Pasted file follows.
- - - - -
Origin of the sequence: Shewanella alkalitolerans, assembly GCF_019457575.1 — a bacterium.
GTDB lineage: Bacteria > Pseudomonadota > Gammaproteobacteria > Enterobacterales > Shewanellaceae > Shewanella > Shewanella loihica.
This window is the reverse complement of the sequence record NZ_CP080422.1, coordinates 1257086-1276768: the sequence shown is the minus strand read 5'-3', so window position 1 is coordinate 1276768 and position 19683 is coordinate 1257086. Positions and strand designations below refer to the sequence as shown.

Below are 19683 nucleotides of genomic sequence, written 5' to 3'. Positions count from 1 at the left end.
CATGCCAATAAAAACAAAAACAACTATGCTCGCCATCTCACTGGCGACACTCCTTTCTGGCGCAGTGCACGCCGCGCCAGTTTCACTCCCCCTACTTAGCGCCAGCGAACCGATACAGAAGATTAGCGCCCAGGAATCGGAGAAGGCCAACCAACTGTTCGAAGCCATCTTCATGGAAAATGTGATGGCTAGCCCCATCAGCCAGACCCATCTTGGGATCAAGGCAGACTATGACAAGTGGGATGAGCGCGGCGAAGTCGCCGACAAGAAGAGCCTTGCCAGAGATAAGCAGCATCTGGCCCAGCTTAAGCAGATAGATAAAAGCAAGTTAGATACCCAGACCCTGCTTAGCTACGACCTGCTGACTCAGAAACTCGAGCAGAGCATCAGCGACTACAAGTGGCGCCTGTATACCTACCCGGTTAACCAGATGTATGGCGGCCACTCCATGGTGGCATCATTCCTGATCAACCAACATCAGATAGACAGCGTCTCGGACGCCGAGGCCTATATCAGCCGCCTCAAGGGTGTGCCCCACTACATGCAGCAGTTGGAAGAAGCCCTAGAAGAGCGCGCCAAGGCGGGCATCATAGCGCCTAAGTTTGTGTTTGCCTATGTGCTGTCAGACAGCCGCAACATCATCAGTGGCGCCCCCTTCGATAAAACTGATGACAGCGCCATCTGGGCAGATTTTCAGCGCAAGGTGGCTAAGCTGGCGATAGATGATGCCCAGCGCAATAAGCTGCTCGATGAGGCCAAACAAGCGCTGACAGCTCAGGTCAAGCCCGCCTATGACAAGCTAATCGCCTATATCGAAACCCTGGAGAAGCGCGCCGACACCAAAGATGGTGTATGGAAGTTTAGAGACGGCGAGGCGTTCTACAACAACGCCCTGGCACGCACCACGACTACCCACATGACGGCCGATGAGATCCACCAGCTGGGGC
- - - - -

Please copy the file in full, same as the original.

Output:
Origin of the sequence: Shewanella alkalitolerans, assembly GCF_019457575.1 — a bacterium.
GTDB lineage: Bacteria > Pseudomonadota > Gammaproteobacteria > Enterobacterales > Shewanellaceae > Shewanella > Shewanella loihica.
This window is the reverse complement of the sequence record NZ_CP080422.1, coordinates 1257086-1276768: the sequence shown is the minus strand read 5'-3', so window position 1 is coordinate 1276768 and position 19683 is coordinate 1257086. Positions and strand designations below refer to the sequence as shown.

Below are 19683 nucleotides of genomic sequence, written 5' to 3'. Positions count from 1 at the left end.
CATGCCAATAAAAACAAAAACAACTATGCTCGCCATCTCACTGGCGACACTCCTTTCTGGCGCAGTGCACGCCGCGCCAGTTTCACTCCCCCTACTTAGCGCCAGCGAACCGATACAGAAGATTAGCGCCCAGGAATCGGAGAAGGCCAACCAACTGTTCGAAGCCATCTTCATGGAAAATGTGATGGCTAGCCCCATCAGCCAGACCCATCTTGGGATCAAGGCAGACTATGACAAGTGGGATGAGCGCGGCGAAGTCGCCGACAAGAAGAGCCTTGCCAGAGATAAGCAGCATCTGGCCCAGCTTAAGCAGATAGATAAAAGCAAGTTAGATACCCAGACCCTGCTTAGCTACGACCTGCTGACTCAGAAACTCGAGCAGAGCATCAGCGACTACAAGTGGCGCCTGTATACCTACCCGGTTAACCAGATGTATGGCGGCCACTCCATGGTGGCATCATTCCTGATCAACCAACATCAGATAGACAGCGTCTCGGACGCCGAGGCCTATATCAGCCGCCTCAAGGGTGTGCCCCACTACATGCAGCAGTTGGAAGAAGCCCTAGAAGAGCGCGCCAAGGCGGGCATCATAGCGCCTAAGTTTGTGTTTGCCTATGTGCTGTCAGACAGCCGCAACATCATCAGTGGCGCCCCCTTCGATAAAACTGATGACAGCGCCATCTGGGCAGATTTTCAGCGCAAGGTGGCTAAGCTGGCGATAGATGATGCCCAGCGCAATAAGCTGCTCGATGAGGCCAAACAAGCGCTGACAGCTCAGGTCAAGCCCGCCTATGACAAGCTAATCGCCTATATCGAAACCCTGGAGAAGCGCGCCGACACCAAAGATGGTGTATGGAAGTTTAGAGACGGCGAGGCGTTCTACAACAACGCCCTGGCACGCACCACGACTACCCACATGACGGCCGATGAGATCCACCAGCTGGGGC